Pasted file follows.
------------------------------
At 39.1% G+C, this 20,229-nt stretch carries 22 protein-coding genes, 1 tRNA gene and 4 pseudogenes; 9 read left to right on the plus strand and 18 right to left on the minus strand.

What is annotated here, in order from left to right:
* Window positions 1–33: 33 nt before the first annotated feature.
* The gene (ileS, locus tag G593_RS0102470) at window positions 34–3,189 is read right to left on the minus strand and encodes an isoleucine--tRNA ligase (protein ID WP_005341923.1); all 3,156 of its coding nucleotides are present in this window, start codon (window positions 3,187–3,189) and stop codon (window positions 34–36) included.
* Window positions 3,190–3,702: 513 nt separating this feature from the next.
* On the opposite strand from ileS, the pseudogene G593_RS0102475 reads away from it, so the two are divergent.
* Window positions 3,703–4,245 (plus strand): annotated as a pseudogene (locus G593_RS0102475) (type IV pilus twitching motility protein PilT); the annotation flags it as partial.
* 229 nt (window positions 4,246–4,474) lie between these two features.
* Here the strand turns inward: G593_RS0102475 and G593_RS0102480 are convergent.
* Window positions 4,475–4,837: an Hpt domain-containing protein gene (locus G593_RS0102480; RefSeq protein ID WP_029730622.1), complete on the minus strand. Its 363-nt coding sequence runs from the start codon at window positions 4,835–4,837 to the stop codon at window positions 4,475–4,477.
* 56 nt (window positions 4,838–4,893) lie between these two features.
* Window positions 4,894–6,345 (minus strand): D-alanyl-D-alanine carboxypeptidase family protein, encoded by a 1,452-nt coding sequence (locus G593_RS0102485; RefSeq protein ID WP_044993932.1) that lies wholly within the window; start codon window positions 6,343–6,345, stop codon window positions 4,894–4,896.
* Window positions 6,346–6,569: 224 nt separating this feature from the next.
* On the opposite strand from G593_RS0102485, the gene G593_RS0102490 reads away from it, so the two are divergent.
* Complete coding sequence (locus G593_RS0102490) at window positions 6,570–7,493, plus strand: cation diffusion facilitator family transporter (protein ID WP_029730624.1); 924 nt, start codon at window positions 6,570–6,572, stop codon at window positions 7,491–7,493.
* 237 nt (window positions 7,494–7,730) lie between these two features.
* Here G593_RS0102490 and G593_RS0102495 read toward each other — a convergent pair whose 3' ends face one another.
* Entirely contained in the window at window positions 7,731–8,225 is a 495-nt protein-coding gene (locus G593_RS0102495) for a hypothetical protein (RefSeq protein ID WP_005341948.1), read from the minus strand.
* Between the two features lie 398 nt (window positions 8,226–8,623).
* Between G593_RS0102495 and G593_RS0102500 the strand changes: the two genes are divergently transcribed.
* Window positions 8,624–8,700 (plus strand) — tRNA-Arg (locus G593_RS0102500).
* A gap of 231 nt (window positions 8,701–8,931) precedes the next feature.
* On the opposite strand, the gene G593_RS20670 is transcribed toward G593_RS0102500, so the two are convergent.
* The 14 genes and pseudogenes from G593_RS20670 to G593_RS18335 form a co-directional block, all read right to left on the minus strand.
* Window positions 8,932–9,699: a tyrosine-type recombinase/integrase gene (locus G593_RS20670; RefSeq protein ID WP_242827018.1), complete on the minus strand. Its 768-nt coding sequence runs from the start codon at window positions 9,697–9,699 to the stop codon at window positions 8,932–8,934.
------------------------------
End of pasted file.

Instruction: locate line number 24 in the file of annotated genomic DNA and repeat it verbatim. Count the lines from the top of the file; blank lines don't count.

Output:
* The 14 genes and pseudogenes from G593_RS20670 to G593_RS18335 form a co-directional block, all read right to left on the minus strand.